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Doctor offers advice for safe Thanksgiving gatherings

With Thanksgiving less than a week away, friends and families are getting together for the holiday. There are a few things you can do to make that dinner safer.

VIRGINIA, USA — Thanksgiving and holiday gatherings are fast approaching, but Virginia is still considered a state with a "substantial" spread of coronavirus. 

While medical experts say COVID-19 vaccines are the best form of protection, they're not 100% effective at keeping people from catching the virus.

Dr. Elizabeth Broderick with Children's Clinic in Newport News offered advice to everyone in Hampton Roads ahead of Thanksgiving gatherings.

"If we improve ventilation in indoor spaces, and we mask in indoor spaces, we can get transmission down. We know we can make this work," Broderick said. 

If you can't bring the gathering outdoors, she encouraged people to try opening some windows.

"Maybe it's time to break out those ugly Christmas sweaters a little bit early," she said.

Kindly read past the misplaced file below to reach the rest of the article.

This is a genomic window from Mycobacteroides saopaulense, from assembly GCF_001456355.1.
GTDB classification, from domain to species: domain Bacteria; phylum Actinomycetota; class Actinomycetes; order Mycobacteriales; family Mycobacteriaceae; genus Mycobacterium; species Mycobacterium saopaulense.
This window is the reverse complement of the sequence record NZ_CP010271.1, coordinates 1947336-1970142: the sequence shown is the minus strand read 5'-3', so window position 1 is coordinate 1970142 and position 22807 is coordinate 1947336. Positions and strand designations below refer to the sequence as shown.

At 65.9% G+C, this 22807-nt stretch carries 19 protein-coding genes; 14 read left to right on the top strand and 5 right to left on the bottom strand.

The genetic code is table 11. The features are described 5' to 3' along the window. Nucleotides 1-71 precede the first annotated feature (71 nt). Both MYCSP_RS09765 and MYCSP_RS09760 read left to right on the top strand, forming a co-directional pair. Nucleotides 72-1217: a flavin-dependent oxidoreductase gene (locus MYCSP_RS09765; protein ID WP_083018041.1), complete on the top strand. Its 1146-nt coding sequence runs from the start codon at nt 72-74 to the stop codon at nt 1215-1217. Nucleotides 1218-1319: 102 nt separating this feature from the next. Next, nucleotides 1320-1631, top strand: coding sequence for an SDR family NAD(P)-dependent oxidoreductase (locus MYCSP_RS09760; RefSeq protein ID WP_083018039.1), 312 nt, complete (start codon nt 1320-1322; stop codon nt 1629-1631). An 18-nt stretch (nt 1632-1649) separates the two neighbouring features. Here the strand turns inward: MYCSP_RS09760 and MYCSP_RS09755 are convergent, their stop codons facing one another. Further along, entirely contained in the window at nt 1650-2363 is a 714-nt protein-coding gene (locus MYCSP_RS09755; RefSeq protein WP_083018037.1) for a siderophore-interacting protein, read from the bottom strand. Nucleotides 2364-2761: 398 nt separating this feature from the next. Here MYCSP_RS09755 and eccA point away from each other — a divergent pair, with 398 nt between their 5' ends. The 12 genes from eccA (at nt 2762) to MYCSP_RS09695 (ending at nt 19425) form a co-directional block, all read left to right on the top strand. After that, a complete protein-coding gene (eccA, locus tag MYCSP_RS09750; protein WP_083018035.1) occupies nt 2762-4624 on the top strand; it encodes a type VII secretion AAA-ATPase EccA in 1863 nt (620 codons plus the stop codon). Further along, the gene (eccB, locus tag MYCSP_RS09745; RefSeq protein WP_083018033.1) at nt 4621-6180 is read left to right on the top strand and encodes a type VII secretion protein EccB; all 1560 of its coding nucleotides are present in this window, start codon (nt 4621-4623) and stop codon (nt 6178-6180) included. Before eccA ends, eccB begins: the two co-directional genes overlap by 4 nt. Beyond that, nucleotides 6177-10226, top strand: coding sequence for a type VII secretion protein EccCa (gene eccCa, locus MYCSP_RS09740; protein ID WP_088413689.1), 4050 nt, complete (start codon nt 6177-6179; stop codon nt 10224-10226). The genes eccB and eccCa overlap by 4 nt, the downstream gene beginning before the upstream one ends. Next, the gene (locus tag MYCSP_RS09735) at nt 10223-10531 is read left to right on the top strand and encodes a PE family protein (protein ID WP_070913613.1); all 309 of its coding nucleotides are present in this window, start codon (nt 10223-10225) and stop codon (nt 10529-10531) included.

And she told 13News Now it's ideal if everyone in the group is healthy and vaccinated against COVID-19.

"But if some unvaccinated people are in the room with us, all our children under 12 are only partially protected at best, then all of us should probably mask -- unless we are actively eating or drinking," Broderick said.

When it comes to testing, Broderick only recommended the rapid kind if you're actually feeling sick.

"If you are not vaccinated and you feel fine, but you want to be careful because your relative has a brand-new baby, you would need to get the PCR test, because the rapid test is not actually accurate unless you're actually sick," she said. 

And Nov. 19 marked the last day someone could start their two-dose vaccine series and complete it in time for Christmas, but experts say it's not too late to start protecting yourself.

"It's always worth starting," Broderick said. "If I had elderly relatives, I'd rather bring my partially protected third grader into the house than an unprotected third grader into the house. It's going to give us a happy new year, if we don't get sick."

Broderick also said we've made great progress since this time last year, but she urged everyone not to let their guards down.

In addition to the COVID-19 vaccine, Broderick also encouraged the flu vaccine. She said they're seeing cases of flu pick up in the area.

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